Design 101: Wallpaper


By Paul Miller

Interior Designer, IDS Professional Member

Read Time: 5 Minutes

For anyone who grew up with a lot of it, or even just a little bit, but it was not their taste - or certainly for anyone who has ever stripped it on their own - wallpaper can be viewed with a little skepticism. Yet it has never been more relevant, more transformative, or varied. Wallpaper has been enjoying a resurgence in popularity over the last few years, with designs for any taste to compliment any space.

Here is my advice for picking wallpaper that will please your senses year after year. But, first, the things you need to get over.

Photo : Matthew Lofton

Not Your Mom’s Wallpaper.

The Hangup: “I don’t want my wallpaper to look like my mom’s house.”

Start by unpacking that knee-jerk reaction. What was it about your mom’s house that makes you shutter when you remember the paper? Did she have it in every room? Was there one paper on the bottom half of the wall and another on the top? And a border running around the top? Was it inspired by English gardens, with lots of big pink cabbage roses?

The truth is that any style when it becomes too excessive tends to age poorly, so with all due respect to your mother, she got caught up on the trend train. Your designer should be able to pump the brakes before that happens to you. A good wallpaper should enhance the home and not fight the architectural style. When it tries to make a 1980s ranch house into an 1890s cottage in England, the results usually ring false. We’re looking at you, cabbage rose paper.

More importantly, there are so many styles, colors, textures, and patterns in wallpaper, you never have to choose anything that brings your mom’s house to mind. With an open mind, the world of wallpaper is your oyster.


When it tries to make a 1980s ranch house into an 1890s cottage in England, the results usually ring false. We’re looking at you, cabbage rose paper.

The Hangup: “What if I get sick of my wallpaper?”

Making a gutsy choice always takes an ounce of courage and a pound of planning. If you’re looking at doing a wallpaper with a bold pattern and a range of colors, make sure that the pattern scale is a compliment to your room and the colors are ones you love.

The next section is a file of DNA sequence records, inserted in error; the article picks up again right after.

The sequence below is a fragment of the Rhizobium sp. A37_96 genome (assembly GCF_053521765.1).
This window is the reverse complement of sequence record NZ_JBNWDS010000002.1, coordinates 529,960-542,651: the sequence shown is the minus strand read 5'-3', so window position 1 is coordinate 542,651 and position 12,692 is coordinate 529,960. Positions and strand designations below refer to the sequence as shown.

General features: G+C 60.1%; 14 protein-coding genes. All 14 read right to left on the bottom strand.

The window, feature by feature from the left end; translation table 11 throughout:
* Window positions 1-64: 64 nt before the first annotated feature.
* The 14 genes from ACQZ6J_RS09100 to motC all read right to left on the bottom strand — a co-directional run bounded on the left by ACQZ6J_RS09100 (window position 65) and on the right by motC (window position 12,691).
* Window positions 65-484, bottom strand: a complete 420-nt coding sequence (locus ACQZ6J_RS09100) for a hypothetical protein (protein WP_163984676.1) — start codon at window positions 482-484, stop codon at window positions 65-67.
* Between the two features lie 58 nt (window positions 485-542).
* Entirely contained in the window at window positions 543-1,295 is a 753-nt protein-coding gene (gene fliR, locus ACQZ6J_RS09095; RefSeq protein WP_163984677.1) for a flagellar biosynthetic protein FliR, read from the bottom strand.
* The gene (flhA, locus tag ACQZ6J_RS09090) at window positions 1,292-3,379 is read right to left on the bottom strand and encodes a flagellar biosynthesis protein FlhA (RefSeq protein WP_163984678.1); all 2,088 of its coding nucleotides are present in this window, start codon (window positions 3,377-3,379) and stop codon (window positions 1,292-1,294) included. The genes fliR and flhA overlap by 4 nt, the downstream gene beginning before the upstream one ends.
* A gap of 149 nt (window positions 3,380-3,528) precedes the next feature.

If you stick the landing on the supportive details, like plucking out color from the paper in pillows and lamps, the chances are that you’ll find the room pleasing for years to come.

Alternately, paper does not have to be a graphic element in a room. Small scale patterns in fairly neutral hues can be a great supporting player without having to be the star of the show. Interesting textures like grasscloth or cork can give a room added visual warmth and complexity while improving the acoustics.

Lastly, know that wall paper is most impactful when it is not used in every room. It should be selected as a contrast to other spaces where simply paint decorates the walls.

The Hangup: “Wallpaper is such a pain to remove.”

When in doubt, pay a professional to put it up and take it down. An expert installer will know the right way to prep for hanging and how to get it down quickly and cleanly. If you make the right choice, you shouldn’t have to worry about the take down for a long time.

This is a great segue to what else you need to know: how to make the right choice. Wallpaper should solve design problems and never cause them. Here are a few tips to narrow the search.

The Tips You Need To Get Wallpaper Right.

Know The Problem You Want Your Wallpaper To Solve

Wallpaper can compliment the proportions of a room or even correct them. It can be the focal point your room doesn’t have on its own - or the mix of colors that makes sense of the sofa and chair fabrics you love that never quite hit if off. It can set the tone. So before you go looking, consider the benefit you want from your paper. Here are some pointers on what to look for in wallpaper.

 
In this example at our studio, we used a meandering floral mural wallpaper to provide a focal point in the space. The soft blue background played as a neutral while we pulled some of the accent color out with furniture and accessories.

In this example at our studio, we used a meandering floral mural wallpaper to provide a focal point in the space. The soft blue background played as a neutral while we pulled some of the accent color out with furniture and accessories.

When it was time for a change, we chose texture over pattern, but the dark charcoal color of this paper still provided that focal point contrasted with the bright molding. Plus, this wall covering is vinyl!

When it was time for a change, we chose texture over pattern, but the dark charcoal color of this paper still provided that focal point contrasted with the bright molding. Plus, this wall covering is vinyl!

 

Left Photo : Andrea Hubble ; Right Photo : Matthew Lofton

Organic Movement

In a room where the fabrics are solid and the furniture is a bit boxy, a paper with organic movement, such as a leafy pattern, can soften the design. If the room is big or if you want to up the energy of the space, the pattern can be fairly large. When the room is smaller and the desired vibe is restful, bring the scale of the print down a bit.

Texture

Paper that adds texture and color without a graphic impact can be the very thing to warm up a space and provide a richer backdrop to art and furnishings. Two classic choices are grasscloth or string cloth, which are woven from a variety or organic elements and set on a paper backing. Natural variation in the materials and weaving makes each panel of the paper unique and distinguishable once installed.